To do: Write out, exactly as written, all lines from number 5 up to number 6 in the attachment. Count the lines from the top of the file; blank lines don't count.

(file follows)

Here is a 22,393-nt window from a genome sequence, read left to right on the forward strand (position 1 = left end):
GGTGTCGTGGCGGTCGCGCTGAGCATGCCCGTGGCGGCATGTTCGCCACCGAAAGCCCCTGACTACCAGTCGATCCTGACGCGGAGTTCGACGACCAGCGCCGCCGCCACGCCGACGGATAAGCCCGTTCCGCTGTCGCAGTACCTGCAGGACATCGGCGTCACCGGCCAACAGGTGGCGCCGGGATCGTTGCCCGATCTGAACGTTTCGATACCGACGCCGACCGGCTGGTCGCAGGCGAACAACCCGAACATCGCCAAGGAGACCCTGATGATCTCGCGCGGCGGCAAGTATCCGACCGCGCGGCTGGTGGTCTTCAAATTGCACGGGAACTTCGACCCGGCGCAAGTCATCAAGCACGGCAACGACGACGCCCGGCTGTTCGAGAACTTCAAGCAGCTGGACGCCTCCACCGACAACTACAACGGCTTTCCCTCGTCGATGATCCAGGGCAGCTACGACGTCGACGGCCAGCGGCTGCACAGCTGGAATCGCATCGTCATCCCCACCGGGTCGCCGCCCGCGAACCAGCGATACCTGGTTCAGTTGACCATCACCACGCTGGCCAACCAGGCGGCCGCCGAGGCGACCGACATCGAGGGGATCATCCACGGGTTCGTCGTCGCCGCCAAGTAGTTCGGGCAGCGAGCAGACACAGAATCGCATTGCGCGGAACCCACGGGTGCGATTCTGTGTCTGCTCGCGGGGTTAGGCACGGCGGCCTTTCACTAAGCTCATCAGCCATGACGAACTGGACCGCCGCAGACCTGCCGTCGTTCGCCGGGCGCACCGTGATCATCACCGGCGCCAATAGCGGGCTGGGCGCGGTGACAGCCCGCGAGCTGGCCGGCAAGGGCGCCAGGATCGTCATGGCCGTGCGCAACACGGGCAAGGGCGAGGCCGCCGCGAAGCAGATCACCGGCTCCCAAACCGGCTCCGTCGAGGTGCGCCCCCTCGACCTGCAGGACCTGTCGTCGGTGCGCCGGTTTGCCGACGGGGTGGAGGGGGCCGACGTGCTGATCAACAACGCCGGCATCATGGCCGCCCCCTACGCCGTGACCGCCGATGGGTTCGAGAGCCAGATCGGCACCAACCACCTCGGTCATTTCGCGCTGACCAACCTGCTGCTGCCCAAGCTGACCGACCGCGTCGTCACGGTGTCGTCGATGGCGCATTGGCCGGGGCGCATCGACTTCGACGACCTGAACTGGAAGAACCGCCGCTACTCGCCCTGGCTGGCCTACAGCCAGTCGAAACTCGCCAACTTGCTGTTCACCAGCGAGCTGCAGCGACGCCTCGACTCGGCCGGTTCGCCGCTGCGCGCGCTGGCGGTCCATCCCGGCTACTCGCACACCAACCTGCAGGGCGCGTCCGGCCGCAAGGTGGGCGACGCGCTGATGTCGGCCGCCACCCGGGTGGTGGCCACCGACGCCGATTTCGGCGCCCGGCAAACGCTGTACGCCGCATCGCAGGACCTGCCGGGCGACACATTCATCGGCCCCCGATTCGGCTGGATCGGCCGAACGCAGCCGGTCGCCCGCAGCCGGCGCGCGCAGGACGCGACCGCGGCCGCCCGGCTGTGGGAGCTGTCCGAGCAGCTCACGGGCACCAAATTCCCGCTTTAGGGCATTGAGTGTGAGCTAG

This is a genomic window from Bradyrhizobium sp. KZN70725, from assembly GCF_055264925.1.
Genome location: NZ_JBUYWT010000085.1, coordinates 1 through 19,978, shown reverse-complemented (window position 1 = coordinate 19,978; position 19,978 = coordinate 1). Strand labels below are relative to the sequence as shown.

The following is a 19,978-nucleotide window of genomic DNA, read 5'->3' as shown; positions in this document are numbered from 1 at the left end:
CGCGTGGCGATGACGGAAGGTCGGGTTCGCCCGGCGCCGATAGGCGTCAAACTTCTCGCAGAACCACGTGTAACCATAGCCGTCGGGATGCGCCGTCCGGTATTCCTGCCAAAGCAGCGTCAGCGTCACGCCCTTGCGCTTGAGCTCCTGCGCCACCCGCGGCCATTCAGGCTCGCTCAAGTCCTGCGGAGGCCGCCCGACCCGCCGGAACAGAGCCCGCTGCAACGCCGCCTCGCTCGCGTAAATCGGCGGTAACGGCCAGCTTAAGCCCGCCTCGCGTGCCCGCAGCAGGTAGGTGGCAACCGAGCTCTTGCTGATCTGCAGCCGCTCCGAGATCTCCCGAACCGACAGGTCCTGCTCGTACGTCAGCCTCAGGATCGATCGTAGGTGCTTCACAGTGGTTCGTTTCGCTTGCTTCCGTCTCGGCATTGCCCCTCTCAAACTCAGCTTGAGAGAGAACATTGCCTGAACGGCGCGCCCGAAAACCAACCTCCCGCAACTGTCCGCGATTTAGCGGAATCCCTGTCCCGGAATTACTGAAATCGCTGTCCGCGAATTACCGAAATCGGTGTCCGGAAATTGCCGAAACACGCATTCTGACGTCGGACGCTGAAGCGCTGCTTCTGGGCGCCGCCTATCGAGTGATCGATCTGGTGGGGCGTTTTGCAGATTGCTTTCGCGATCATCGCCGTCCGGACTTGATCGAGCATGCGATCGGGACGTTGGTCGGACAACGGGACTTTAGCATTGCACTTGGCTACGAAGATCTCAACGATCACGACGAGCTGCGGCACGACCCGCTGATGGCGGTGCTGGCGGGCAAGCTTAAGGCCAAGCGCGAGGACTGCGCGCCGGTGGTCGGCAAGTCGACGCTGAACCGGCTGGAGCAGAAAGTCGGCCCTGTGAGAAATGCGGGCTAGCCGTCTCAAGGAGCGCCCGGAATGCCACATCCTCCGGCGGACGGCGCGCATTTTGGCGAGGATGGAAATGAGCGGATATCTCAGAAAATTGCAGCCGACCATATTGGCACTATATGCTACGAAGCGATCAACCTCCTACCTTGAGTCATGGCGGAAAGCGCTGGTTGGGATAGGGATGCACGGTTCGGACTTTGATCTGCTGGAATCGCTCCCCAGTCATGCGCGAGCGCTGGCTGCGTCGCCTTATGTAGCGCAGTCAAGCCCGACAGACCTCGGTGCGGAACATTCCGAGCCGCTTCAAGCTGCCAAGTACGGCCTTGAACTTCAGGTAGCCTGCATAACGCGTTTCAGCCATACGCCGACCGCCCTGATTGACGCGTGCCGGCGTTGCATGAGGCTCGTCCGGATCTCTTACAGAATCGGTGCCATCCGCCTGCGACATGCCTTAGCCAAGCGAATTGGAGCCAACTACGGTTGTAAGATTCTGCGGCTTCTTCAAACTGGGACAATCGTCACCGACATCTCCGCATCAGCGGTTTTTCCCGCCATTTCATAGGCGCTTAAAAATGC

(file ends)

The following is a 19,978-nucleotide window of genomic DNA, read 5'->3' as shown; positions in this document are numbered from 1 at the left end:
CGCGTGGCGATGACGGAAGGTCGGGTTCGCCCGGCGCCGATAGGCGTCAAACTTCTCGCAGAACCACGTGTAACCATAGCCGTCGGGATGCGCCGTCCGGTATTCCTGCCAAAGCAGCGTCAGCGTCACGCCCTTGCGCTTGAGCTCCTGCGCCACCCGCGGCCATTCAGGCTCGCTCAAGTCCTGCGGAGGCCGCCCGACCCGCCGGAACAGAGCCCGCTGCAACGCCGCCTCGCTCGCGTAAATCGGCGGTAACGGCCAGCTTAAGCCCGCCTCGCGTGCCCGCAGCAGGTAGGTGGCAACCGAGCTCTTGCTGATCTGCAGCCGCTCCGAGATCTCCCGAACCGACAGGTCCTGCTCGTACGTCAGCCTCAGGATCGATCGTAGGTGCTTCACAGTGGTTCGTTTCGCTTGCTTCCGTCTCGGCATTGCCCCTCTCAAACTCAGCTTGAGAGAGAACATTGCCTGAACGGCGCGCCCGAAAACCAACCTCCCGCAACTGTCCGCGATTTAGCGGAATCCCTGTCCCGGAATTACTGAAATCGCTGTCCGCGAATTACCGAAATCGGTGTCCGGAAATTGCCGAAACACGCATTCTGACGTCGGACGCTGAAGCGCTGCTTCTGGGCGCCGCCTATCGAGTGATCGATCTGGTGGGGCGTTTTGCAGATTGCTTTCGCGATCATCGCCGTCCGGACTTGATCGAGCATGCGATCGGGACGTTGGTCGGACAACGGGACTTTAGCATTGCACTTGGCTACGAAGATCTCAACGATCACGACGAGCTGCGGCACGACCCGCTGATGGCGGTGCTGGCGGGCAAGCTTAAGGCCAAGCGCGAGGACTGCGCGCCGGTGGTCGGCAAGTCGACGCTGAACCGGCTGGAGCAGAAAGTCGGCCCTGTGAGAAATGCGGGCTAGCCGTCTCAAGGAGCGCCCGGAATGCCACATCCTCCGGCGGACGGCGCGCATTTTGGCGAGGATGGAAATGAGCGGATATCTCAGAAAATTGCAGCCGACCATATTGGCACTATATGCTACGAAGCGATCAACCTCCTACCTTGAGTCATGGCGGAAAGCGCTGGTTGGGATAGGGATGCACGGTTCGGACTTTGATCTGCTGGAATCGCTCCCCAGTCATGCGCGAGCGCTGGCTGCGTCGCCTTATGTAGCGCAGTCAAGCCCGACAGACCTCGGTGCGGAACATTCCGAGCCGCTTCAAGCTGCCAAGTACGGCCTTGAACTTCAGGTAGCCTGCATAACGCGTTTCAGCCATACGCCGACCGCCCTGATTGACGCGTGCCGGCGTTGCATGAGGCTCGTCCGGATCTCTTACAGAATCGGTGCCATCCGCCTGCGACATGCCTTAGCCAAGCGAATTGGAGCCAACTACGGTTGTAAGATTCTGCGGCTTCTTCAAACTGGGACAATCGTCACCGACATCTCCGCATCAGCGGTTTTTCCCGCCATTTCATAGGCGCTTAAAAATGC